My name is Umar Rashid. Not too long ago I made art under the alias Frohawk Two Feathers. I create historical fiction (rooted in actual historical fact, if there truly is such a phenomenon) dealing mainly with issues of colonialism, identity, race, gender, and politics. The “Frenglish Empire” (A merger of the colonial era empires of France and England) is the vehicle for my tale. My work has taken me all over the globe, to lowly hovels and great halls. I’ve been working in an episodic fashion for the past 12 years, parceling out the day-to-day of the empire in short, concise bursts, in order to keep the material fresh. I also do a bit of culture clash and time travel within the work, in an effort to engage a broader base. Hip hop, fashion, the streets, and gang culture factor heavily in my oeuvre. And as a self-taught artist, I borrow greatly from varying methods of art-making, from Native American ledger drawings to Romantic era paintings, African and Caribbean folk art, fetishes, and map-making. My current focus is the Western United States, stretching down through all of the vice-royalties of the colonial Spanish Empire (roughly Mexico to the Tierra del Fuego). I diverge from my narrative from time to time only to create content, and context to support it. I will never run out of material within my lifetime.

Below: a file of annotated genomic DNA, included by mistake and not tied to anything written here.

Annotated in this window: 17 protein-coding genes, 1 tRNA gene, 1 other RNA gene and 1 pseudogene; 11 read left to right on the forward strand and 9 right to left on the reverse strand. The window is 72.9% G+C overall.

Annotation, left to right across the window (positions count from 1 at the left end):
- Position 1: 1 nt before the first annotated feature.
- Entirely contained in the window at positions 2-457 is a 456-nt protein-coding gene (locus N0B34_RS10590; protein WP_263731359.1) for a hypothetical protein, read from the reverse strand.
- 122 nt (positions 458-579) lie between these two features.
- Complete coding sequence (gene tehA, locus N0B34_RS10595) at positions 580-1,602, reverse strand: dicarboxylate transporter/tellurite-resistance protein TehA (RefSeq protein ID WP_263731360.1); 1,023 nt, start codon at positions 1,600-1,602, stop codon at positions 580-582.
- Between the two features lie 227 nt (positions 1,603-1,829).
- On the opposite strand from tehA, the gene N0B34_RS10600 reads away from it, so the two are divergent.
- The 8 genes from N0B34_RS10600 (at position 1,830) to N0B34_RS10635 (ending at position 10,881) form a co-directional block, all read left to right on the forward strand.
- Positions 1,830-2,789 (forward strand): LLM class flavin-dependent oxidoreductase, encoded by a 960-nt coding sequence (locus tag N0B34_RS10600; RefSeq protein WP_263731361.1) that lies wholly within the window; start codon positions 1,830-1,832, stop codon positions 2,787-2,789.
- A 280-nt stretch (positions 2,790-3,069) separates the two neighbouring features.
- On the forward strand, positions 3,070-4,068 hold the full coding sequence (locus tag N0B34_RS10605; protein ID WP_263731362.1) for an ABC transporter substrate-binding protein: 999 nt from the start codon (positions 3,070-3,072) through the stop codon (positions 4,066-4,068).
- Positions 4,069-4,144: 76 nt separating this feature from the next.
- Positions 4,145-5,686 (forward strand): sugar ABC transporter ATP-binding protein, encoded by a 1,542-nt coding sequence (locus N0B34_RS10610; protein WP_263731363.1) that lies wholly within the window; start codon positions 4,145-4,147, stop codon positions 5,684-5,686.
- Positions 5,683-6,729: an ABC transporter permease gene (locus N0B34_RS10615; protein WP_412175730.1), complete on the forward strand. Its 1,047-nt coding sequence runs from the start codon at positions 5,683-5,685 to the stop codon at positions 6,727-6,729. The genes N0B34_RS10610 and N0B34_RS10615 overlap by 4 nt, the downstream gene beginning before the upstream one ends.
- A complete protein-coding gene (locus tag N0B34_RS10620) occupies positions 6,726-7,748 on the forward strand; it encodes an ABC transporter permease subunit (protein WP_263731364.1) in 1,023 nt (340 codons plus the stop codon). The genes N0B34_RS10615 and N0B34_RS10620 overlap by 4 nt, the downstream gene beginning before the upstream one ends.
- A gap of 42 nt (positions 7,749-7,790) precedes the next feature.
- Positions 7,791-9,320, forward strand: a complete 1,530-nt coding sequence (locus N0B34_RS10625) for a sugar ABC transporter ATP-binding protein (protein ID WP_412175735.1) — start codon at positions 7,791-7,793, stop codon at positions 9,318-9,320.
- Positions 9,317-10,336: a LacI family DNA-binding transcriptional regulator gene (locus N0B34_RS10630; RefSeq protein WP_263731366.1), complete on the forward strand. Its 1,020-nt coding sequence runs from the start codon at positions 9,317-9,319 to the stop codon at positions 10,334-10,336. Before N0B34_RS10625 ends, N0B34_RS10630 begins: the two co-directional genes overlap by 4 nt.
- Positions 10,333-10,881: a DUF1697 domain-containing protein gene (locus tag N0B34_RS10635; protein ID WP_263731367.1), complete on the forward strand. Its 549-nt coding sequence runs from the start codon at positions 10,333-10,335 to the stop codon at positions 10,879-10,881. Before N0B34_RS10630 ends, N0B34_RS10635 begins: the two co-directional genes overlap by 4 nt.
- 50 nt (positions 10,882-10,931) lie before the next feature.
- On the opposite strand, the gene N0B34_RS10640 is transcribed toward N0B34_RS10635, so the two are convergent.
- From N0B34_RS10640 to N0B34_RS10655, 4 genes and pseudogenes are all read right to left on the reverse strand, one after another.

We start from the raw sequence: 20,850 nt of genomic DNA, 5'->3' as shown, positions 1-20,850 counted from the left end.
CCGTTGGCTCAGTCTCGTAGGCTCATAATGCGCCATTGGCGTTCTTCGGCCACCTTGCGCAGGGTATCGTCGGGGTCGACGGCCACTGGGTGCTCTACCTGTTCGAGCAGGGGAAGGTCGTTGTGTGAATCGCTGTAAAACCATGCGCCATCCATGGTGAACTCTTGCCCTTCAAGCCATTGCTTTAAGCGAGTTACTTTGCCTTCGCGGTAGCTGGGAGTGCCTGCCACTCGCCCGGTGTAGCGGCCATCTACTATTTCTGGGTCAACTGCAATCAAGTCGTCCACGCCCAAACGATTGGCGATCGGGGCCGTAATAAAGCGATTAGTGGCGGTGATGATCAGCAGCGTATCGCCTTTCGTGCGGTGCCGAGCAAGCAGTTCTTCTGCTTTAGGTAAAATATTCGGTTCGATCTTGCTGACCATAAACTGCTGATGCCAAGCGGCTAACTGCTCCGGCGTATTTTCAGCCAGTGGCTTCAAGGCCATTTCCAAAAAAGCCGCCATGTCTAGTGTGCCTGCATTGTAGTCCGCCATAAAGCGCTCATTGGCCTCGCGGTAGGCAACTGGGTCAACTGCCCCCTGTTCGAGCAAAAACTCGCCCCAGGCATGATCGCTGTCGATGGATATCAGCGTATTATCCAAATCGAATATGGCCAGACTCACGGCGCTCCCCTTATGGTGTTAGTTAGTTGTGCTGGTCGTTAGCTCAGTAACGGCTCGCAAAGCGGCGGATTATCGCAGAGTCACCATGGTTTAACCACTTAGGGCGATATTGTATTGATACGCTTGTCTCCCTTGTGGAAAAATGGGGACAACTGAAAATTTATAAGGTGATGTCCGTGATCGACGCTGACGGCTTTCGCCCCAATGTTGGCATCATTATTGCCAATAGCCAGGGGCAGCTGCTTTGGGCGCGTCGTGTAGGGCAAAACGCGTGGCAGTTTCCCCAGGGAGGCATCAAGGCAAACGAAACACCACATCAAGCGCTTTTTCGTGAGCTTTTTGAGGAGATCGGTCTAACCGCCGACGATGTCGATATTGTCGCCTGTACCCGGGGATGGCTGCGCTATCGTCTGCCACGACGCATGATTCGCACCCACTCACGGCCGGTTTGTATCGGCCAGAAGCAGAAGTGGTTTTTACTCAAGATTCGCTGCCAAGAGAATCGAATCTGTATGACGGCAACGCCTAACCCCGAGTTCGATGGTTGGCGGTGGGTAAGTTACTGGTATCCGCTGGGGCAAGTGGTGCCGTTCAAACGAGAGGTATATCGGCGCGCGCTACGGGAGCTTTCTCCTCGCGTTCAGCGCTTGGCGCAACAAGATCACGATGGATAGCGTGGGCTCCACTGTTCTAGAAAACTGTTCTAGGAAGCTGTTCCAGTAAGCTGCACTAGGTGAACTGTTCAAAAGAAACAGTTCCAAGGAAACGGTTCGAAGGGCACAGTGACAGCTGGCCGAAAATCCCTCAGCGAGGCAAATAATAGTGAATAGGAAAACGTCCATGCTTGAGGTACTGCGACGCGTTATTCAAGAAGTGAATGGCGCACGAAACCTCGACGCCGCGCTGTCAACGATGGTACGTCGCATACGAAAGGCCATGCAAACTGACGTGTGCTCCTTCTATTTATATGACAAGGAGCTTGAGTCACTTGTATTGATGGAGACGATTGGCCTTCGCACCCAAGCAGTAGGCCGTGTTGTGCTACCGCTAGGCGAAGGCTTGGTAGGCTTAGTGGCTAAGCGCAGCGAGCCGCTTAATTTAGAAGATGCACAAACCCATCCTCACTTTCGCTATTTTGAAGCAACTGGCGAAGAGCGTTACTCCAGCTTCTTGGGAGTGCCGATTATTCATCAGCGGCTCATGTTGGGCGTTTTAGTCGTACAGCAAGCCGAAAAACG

Umar Rashid was born in 1976 in Chicago, Illinois, and currently lives and works in Los Angeles, California. He earned his BA at Southern Illinois University in 2000. He has had recent solo exhibitions at the Hudson River Museum (Yonkers, NY), the Wellin Museum of Art (Clinton, NY), the Visual Arts Center of New Jersey (Summit, NJ), the Nevada Museum of Art (Reno, NV), and the Museum of Contemporary Art (Denver, CO). In Fall 2014, Rashid exhibited as a MATRIX artist at the Wadsworth Atheneum Museum of Art in Hartford, CT. Recent group shows include exhibitions at the Santa Barbara Museum of Art (Santa Barbara, CA), the Burlington City Arts (Burlington, VT), and Guerrero Gallery (San Francisco, CA). His work is in the collections of the Brooklyn Museum, Santa Barbara Museum of Art, the Progressive Collection, 21C Museum, the Nevada Museum of Art, and the Wellin Museum of Art, among others. Major publications that have reviewed his work include Art in America, The New Yorker, The New York Times and The Los Angeles Times.